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Painting the city for change, Sacramento artists transform boarded windows into artwork

Boarded up businesses became canvases in a show of solidarity for Black lives.

SACRAMENTO, Calif. — The silhouette of a man with his fist in the air and a woman wearing a mask that reads: "We are sick of injustice," a name painted in red: "George Floyd." These figures and messages were painted on boards that were nailed onto business' doors and windows throughout downtown and midtown Sacramento. 

Three Sacramento women call this project "Boards for Change."

Kimberly Prince, Shannan O'Rourke, and ABC10's Lina Washington started Boards for Change to beautify downtown Sacramento by connecting artists and business owners whose shops were boarded up after looting took place. 

"I just felt that I needed to have my fingerprint on this community," said Lina Washington, Boards for Change co-creator and ABC10 sports anchor. 

Washington used the project to channel her own grief after the death of George Floyd, yet another name among other Black men and women who have been victims of police violence.

"As a Black woman in media, I have a platform and a responsibility to share my perspective," Washington said. "For me and what I've felt in recent weeks, it was weighing heavy on me and, truthfully, it was a very emotional week up until I connected with Kim and we started this initiative. I've been able to focus on something positive instead of dwelling on everything that made me upset and hurt."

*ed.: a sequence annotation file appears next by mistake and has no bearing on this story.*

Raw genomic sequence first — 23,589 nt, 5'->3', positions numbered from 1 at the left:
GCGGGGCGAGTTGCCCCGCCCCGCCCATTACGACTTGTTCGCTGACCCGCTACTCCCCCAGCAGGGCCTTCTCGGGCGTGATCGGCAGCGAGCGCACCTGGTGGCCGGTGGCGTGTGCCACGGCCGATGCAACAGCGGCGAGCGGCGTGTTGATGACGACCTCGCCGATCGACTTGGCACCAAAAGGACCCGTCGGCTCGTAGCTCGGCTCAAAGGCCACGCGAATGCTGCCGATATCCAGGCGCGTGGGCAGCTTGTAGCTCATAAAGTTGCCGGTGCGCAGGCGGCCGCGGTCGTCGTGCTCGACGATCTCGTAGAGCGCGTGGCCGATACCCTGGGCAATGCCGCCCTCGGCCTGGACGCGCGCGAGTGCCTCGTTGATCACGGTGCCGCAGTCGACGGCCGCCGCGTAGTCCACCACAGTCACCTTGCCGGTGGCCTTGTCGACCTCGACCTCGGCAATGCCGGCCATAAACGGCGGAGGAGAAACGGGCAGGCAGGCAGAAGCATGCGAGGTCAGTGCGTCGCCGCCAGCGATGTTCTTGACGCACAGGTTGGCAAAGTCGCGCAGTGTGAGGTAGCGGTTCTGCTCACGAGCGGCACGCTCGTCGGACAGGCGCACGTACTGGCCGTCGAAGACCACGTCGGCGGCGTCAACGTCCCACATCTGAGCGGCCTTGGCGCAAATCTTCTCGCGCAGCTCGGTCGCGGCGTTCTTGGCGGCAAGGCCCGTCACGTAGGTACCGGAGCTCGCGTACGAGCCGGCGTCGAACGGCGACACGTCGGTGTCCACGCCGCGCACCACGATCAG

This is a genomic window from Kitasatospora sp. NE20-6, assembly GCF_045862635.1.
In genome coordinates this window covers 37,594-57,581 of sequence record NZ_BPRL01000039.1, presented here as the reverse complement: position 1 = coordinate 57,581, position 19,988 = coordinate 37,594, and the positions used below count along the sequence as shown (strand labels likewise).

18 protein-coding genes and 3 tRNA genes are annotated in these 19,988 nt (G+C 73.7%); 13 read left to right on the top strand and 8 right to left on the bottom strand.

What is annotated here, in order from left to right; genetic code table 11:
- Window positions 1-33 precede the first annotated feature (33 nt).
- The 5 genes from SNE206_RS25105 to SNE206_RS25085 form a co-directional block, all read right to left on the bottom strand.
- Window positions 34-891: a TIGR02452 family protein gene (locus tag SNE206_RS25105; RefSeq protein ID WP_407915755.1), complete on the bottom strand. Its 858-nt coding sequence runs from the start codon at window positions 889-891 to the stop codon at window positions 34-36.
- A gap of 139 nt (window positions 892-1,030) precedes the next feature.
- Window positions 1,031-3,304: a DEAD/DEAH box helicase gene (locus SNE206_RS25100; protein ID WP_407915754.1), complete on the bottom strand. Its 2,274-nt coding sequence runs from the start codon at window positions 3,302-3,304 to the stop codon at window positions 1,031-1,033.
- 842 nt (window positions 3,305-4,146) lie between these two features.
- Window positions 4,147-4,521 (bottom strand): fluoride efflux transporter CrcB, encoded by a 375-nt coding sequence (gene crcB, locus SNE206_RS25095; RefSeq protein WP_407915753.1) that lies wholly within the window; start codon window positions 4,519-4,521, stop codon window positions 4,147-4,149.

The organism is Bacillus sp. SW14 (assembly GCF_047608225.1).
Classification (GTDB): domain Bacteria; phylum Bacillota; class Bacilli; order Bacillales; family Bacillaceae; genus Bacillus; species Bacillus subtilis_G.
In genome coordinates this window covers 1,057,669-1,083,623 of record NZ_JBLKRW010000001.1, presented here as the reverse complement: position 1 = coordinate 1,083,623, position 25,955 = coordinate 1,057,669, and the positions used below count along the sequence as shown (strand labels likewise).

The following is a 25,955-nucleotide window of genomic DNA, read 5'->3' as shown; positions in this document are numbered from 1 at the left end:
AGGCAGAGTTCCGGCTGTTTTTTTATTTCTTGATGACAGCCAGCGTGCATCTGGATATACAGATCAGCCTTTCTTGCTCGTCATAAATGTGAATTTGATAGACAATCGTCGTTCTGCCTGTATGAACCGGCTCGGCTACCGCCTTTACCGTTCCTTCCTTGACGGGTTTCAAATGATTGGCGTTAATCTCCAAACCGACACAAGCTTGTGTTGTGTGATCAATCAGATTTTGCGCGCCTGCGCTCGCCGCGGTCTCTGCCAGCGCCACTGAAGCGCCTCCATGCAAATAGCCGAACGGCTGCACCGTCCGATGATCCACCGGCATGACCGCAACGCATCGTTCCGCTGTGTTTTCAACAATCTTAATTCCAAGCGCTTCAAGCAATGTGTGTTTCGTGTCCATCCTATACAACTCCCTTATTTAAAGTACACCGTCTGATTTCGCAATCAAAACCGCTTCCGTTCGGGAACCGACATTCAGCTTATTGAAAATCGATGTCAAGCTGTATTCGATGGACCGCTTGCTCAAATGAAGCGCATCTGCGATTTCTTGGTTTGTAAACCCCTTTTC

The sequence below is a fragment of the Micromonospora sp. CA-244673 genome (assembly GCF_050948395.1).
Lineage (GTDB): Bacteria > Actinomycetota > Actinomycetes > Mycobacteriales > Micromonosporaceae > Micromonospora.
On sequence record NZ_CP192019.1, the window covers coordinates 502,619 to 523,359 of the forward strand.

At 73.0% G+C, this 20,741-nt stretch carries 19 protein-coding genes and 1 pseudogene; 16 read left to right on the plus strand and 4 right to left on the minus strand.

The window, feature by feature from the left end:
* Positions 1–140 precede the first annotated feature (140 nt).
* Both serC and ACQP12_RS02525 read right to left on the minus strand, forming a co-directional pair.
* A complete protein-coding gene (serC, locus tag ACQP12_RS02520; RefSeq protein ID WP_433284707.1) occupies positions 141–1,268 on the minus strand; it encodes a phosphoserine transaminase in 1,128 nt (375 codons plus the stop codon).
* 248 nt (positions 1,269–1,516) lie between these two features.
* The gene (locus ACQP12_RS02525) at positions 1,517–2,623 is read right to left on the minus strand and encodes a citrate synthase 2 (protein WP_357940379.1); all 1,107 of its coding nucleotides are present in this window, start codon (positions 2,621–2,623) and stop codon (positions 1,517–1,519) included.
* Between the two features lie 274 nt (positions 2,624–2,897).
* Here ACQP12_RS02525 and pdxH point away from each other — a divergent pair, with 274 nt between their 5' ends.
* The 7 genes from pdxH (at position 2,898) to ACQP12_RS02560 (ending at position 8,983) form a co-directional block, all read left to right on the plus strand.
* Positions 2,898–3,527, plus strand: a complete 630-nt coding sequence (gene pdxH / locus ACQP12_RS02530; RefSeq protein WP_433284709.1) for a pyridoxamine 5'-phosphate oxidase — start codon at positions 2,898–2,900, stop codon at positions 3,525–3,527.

Once the boards were removed from businesses, Washington said the goal was to flip the pieces of art and auction them off with proceeds benefiting Black youth organizations in the greater Sacramento area.

"It's truly humbling to see the response of people in real time," Washington said. "And the response we've received from artists is overwhelming." 

Local artists turned the boards into their canvases-- with powerful messaging and imagery. Sacramento artist Patrick Hamilton painted several boards. His painting of a fist, meant to represent Black power and the Black Lives Matter movement, was on Flatstick Pub's boarded doors in Downtown Commons (DOCO).

"It was really exciting to be able to channel my art into something positive, to put it toward something impactful," Hamilton said.

Because of the response to Boards for Change, Washington created a GoFundMe for people to donate directly, which would accompany the money made from the auction. 

What started as a $2,000 goal became $20,000 within two weeks. So far, over $13,000 has been donated. 

Washington said the goal of raising funds for Black youth organizations is to help support the community she has become so involved in.

"It was important to me to give back to this community and have a hand in making what they do easier and better," Washington said. "We know that so many kids are going through things that they never could have anticipated and they need to feel supported."

People who would like to donate to Boards for Change can click HERE.



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